Shaun of the Dead (2004) – By Timothy Martinez

It seems that over the course of time a new category of film has slowly emerged – the horror/comedy. Now, don’t get me wrong, in most cases I enjoy such films. I just seem to have a problem with the comedy portion. See, it seems to me that in the vast majority of cases in recent years, the comedy is manifested by the characters spouting off an endless stream of one liners, or through the use of a single character which is obviously meant to be “goofy” comic relief. In truth I have no problem with either approach, but it still seems the easy path to take. It is rare when the comedy in such a film is derived from examining the situation itself that the characters find themselves in, the characterizations or both. Now, along comes Shaun of the Dead and masterfully weaves both horror, comedy and a pinch of drama into the mix, to outstanding results.

The film is about Shaun, a twenty-nine year old underachiever who shares a flat with two friends, maintains a dead end job and frequents the same bar every night with his girlfriend Liz and flatmate Ed. His life is about as exciting as watching water boil. Ed is next to useless, spending his days watching TV, playing video games and occasionally selling pot in order to pitch in on expenses. Liz dreams of doing more with her life and expanding her horizons, while Shaun is stuck between the two. A model of complacency, he has no motivation to change anything in his life. Which all changes right after Liz dumps him and London is suddenly overrun with the living (and very much hungry) dead. Now Shaun finds himself rising to meet the challenges before him, becoming a leader and taking real action to affect his existence for the first time in his life.

Inspired very much by George Romero’s living dead trilogy, this film manages to safely tread the thin line between homage and satire. While other projects that try and combine horror and comedy end up looking like cheap Scary Movie clones, this one very much retains it’s own identity while maintaining a level of humor than never descends into sheer idiocy, while keeping a subtle undercurrent of fear and horror throughout the proceedings. Yes, there is gore and zombie action, but it is not used to shock, but rather to drive home the circumstances Shaun and his friends find themselves in.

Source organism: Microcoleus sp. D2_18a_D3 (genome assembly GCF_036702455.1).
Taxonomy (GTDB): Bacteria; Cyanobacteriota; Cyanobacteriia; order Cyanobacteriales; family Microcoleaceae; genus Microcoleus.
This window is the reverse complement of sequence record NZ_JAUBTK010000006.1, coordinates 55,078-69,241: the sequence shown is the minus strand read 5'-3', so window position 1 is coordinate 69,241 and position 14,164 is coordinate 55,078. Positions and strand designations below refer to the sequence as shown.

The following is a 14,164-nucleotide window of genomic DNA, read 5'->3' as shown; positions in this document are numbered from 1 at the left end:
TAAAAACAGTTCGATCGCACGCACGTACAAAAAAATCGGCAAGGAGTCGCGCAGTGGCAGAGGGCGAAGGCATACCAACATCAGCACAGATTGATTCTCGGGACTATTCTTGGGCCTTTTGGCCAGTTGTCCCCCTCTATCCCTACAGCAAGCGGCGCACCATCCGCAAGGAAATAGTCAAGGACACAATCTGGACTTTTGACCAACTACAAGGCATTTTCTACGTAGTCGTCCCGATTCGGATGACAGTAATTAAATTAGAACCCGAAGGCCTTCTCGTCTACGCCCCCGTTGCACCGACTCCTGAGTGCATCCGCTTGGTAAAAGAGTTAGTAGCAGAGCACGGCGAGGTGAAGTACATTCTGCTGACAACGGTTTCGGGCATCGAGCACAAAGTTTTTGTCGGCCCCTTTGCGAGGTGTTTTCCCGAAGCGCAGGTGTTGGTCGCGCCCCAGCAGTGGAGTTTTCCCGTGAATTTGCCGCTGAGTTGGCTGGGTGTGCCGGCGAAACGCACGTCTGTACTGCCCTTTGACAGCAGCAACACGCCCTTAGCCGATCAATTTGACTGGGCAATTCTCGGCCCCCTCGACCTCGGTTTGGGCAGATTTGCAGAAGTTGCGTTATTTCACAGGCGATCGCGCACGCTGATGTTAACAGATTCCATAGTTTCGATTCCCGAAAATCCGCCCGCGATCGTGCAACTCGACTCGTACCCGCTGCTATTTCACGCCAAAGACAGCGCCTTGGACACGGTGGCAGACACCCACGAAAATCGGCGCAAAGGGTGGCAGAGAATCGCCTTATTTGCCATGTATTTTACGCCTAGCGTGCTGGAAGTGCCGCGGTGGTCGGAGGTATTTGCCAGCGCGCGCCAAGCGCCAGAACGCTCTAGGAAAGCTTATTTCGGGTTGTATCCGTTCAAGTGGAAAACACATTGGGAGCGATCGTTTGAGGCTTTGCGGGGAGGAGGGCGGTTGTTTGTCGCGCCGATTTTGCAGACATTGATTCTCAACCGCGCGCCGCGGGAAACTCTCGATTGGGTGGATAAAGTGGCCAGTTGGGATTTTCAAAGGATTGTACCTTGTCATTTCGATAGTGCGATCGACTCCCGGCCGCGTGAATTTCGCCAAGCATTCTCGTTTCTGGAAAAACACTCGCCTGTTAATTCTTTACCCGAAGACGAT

While Romero’s classic Dawn of the Dead commented on modern consumerism by juxtaposing the living dead with the mindless shopping arena of a suburban mall, Shaun seems to aim for a look at a different sort of mindless existence: the dull nine-to-five existence that consumes so much energy from so many of us, and which leads us into a life of complacent acceptance of our situation. At one point Shaun adamantly insists that he is only twenty-nine, the thought being that he is still young and can do things with his life, but its clear that he has settled and has no real purpose in life to help propel him. The message the movie ultimately makes is one of hope. Yes, change can be made no matter what the circumstances. It is never too late to try.

While British humor may be an acquired taste for some, those who relish such an approach will should find this film funny. Though not uproariously hilarious, it’s humor is often times more subtle and it is frequently up to the viewer to find the humor rather that have it beaten over the audience’s skull like in overblown Hollywood efforts. Those looking for a straight up zombie/horror film should look elsewhere. Yes there are some great zombie scenes, but the focus of the film is not the zombies, it is the character reacting to the zombies – a distinction lost in so many cheap Italian zombie films of years gone by, as well as perhaps the Dawn of the Dead remake from this past year.